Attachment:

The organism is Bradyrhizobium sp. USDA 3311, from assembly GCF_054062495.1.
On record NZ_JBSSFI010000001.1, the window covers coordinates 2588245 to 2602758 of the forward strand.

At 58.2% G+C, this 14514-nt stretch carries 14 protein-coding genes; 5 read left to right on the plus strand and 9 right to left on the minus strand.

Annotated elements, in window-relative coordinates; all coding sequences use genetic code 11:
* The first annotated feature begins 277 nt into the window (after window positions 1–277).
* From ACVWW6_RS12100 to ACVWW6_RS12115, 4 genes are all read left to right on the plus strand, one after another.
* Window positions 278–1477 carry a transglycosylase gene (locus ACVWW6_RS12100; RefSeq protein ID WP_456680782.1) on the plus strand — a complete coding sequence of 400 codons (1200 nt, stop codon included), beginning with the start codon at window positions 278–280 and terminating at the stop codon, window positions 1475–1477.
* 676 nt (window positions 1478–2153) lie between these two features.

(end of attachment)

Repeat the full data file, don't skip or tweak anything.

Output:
The organism is Bradyrhizobium sp. USDA 3311, from assembly GCF_054062495.1.
On record NZ_JBSSFI010000001.1, the window covers coordinates 2588245 to 2602758 of the forward strand.

At 58.2% G+C, this 14514-nt stretch carries 14 protein-coding genes; 5 read left to right on the plus strand and 9 right to left on the minus strand.

Annotated elements, in window-relative coordinates; all coding sequences use genetic code 11:
* The first annotated feature begins 277 nt into the window (after window positions 1–277).
* From ACVWW6_RS12100 to ACVWW6_RS12115, 4 genes are all read left to right on the plus strand, one after another.
* Window positions 278–1477 carry a transglycosylase gene (locus ACVWW6_RS12100; RefSeq protein ID WP_456680782.1) on the plus strand — a complete coding sequence of 400 codons (1200 nt, stop codon included), beginning with the start codon at window positions 278–280 and terminating at the stop codon, window positions 1475–1477.
* 676 nt (window positions 1478–2153) lie between these two features.